Sunday, October 17, 2010

1980 Gold Medalist in Reading Olymics! Honest!

I've always been a voracious reader.

For instance, as the title suggests, I entered the Reading Olympics along with my sister and a friend. The goal was to read twenty books in a month for the Gold medal; fifteen for the Silver; and ten for the Bronze.

My sister read ten.

K managed sixteen.

I read forty-five.

We had to have a parent's signature, and at first, my mother made me give her a brief summary of the book I had listed before she would sign off on it. But by the third book, she realized I was retaining the plot, characters, etc, and told me to just bring my sheet at the end of each day; she believed me.

I learned to read in Kindergarten. My favorite book was Spaghetti Eddie from the school library. I also loved my Disney Read-Al0ud books, with the record and 'Turn the page when Tinkerbell waves her little wand like this...(sound of tinkling bells)".

By the second grade, I was devouring biographies. My mother had given me her Harriet Beecher Stowe, Mary Mapes Dodge, Sagajawea, and Julia Ward Howe. I took one of them to school one day, and my teacher realized I was reading above my level. She took me to the 'big' library and let me check out more biographies on her card. I fell in love with the First Ladies, Virginia Dare, and Jane Addams.

Third grade, my teacher restricted me back to the 'baby' library. Thankfully, my mom was our Brownie Scout snack lady, so once a week while she was conferring with our Scout leader, I slipped down to the 'big' library and read to my heart's content.

I was introduced to Nancy Drew and Cherry Ames by the 5th grade; Vicki Barr and the Dana Girls by the 6th grade, and Mom let me read The Flame and the Flower by the end of my 6th grade year (I had my first boyfriend, and I decided I was 'grown up enough' to read Mom's romance books).

Judy Blume was rising in popularity, so I also devoured Are You There God, It's Me Margaret; Deenie; Blubber; Then Again Maybe I Won't, and First Love. I also haunted the jr. high library for new fiction and fell in love with books such as 'I Was A Teenage Alcoholic/Drug Addict/Teenage Mom'. I also read Dunesbury Comic books.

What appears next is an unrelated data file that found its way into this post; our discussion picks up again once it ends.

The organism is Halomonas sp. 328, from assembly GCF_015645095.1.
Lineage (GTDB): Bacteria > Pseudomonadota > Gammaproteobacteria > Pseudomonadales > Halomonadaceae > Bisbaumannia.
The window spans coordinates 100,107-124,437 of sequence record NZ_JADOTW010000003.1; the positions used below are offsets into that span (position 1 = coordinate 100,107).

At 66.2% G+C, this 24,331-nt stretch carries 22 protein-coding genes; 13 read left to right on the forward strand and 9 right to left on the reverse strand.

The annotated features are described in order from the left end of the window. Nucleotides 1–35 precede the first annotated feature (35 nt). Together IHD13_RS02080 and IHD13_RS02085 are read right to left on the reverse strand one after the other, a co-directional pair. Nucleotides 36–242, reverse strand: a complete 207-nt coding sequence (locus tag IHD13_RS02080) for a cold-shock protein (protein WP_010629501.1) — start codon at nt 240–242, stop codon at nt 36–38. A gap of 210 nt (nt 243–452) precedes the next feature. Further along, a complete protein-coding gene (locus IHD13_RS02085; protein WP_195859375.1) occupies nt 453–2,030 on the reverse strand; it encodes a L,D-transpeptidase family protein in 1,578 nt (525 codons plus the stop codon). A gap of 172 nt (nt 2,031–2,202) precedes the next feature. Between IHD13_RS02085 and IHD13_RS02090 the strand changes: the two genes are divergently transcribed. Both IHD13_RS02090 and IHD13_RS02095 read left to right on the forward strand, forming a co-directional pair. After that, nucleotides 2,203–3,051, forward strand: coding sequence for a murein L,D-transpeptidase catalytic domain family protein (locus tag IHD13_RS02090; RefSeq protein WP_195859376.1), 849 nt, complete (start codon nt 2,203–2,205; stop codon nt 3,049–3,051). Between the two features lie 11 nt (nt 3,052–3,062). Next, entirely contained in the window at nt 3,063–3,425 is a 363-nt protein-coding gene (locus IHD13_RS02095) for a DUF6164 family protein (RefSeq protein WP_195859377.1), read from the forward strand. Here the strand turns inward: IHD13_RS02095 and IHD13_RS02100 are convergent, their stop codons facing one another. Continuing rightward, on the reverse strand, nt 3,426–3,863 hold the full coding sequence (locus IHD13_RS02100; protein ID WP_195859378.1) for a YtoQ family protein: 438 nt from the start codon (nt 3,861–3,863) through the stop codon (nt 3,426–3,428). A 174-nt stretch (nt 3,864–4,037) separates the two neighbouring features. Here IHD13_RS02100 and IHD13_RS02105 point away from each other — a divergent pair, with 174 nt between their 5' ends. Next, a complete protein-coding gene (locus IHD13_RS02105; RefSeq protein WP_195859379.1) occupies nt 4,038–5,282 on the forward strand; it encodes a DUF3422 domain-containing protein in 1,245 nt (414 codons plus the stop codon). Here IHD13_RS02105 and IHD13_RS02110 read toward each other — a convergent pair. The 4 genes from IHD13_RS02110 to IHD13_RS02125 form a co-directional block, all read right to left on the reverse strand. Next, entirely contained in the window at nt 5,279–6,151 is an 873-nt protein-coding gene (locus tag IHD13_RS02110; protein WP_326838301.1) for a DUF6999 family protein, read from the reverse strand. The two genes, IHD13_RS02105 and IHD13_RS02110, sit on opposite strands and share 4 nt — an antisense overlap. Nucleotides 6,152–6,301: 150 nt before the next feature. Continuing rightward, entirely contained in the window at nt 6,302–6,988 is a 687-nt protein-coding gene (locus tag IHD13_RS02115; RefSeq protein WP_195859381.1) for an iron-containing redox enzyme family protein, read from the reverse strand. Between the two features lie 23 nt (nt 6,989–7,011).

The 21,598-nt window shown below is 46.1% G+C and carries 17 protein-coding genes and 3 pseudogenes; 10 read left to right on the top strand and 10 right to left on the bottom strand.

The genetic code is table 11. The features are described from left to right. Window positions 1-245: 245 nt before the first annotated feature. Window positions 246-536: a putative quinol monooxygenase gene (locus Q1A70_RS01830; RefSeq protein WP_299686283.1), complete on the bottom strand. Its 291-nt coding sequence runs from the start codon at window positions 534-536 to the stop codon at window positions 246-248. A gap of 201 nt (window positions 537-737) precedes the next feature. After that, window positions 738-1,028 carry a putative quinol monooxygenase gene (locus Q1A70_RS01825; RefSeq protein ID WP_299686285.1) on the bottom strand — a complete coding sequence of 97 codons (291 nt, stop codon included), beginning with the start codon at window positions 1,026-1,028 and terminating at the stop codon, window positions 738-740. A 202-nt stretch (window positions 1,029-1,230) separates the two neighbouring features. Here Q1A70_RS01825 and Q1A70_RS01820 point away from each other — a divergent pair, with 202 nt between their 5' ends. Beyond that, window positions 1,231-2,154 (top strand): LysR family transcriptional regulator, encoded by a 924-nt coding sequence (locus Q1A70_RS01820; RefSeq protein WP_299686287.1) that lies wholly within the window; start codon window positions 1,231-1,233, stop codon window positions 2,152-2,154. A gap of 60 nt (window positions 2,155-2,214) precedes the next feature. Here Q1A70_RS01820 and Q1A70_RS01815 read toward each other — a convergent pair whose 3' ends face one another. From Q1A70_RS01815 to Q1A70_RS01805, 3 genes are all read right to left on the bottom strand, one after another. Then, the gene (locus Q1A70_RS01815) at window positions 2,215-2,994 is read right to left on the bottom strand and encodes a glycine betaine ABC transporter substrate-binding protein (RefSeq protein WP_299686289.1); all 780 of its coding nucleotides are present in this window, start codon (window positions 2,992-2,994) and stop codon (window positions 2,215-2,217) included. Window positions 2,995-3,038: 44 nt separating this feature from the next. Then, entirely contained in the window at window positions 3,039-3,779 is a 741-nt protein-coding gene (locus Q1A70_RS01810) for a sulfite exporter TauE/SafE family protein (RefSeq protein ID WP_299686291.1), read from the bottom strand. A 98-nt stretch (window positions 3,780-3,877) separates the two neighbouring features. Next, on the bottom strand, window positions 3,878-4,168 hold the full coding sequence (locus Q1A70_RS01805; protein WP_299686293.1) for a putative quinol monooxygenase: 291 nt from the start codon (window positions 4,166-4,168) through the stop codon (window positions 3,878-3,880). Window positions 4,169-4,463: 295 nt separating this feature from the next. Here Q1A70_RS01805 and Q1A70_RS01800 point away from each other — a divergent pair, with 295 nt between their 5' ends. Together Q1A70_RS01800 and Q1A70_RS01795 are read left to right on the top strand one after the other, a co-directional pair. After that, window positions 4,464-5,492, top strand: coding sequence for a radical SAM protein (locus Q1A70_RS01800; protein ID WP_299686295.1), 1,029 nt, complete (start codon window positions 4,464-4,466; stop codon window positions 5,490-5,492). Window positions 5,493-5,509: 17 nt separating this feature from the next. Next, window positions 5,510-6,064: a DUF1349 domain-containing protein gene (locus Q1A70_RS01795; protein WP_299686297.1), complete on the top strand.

By high school, I was into the teenage 'First Love' from Silhouette Books, and other teenage romances. A friend introduced me to VC Andrews. And while on vacation, I ran out of reading material and purchased 'Dakota' by Dana Fuller Ross, beginning a twenty-year love-fest with Wagon's West. I also read Gone With The Wind, and was thrilled when I was finally allowed to watch the movie on TV.

I think the Thornbirds came out while I was in college; it might have been my senior year of high school. Dad also got me interested in John Jakes, and I read North and South before it bacame a mini-series. I had also eagerly watched 'Centennial', and while I didn't read the book all the way through until the 1990's, I did enjoy reading certain scenes I'd seen on TV. I didn't even watch every episode until TNT aired it in the early '90's. Somewhere, I have the last episode on tape.

Danielle Steele and Wagon's West was a staple in college; after I married, my mother introduced me to Nora Roberts and Catherine Coulter. Other friends introduced me to Lavyrle Spencer and W.E.B. Griffin. James Patterson. Michael Palmer. The list goes on.

In 2003, I read my first e-book and erotic romance, Water Lust by Mary Winter. It was an experiment to see if I was comfortable reading books on the computer. Surprise; I loved it! And in 2007, when I started communicating with several authors, I started purchasing their e-books. Finally last year, my hubby bought me a Sony Pocket E-reader, and it stays in my purse. I try to purchase anywhere from three to twelve books a month, and read anywhere I have to wait.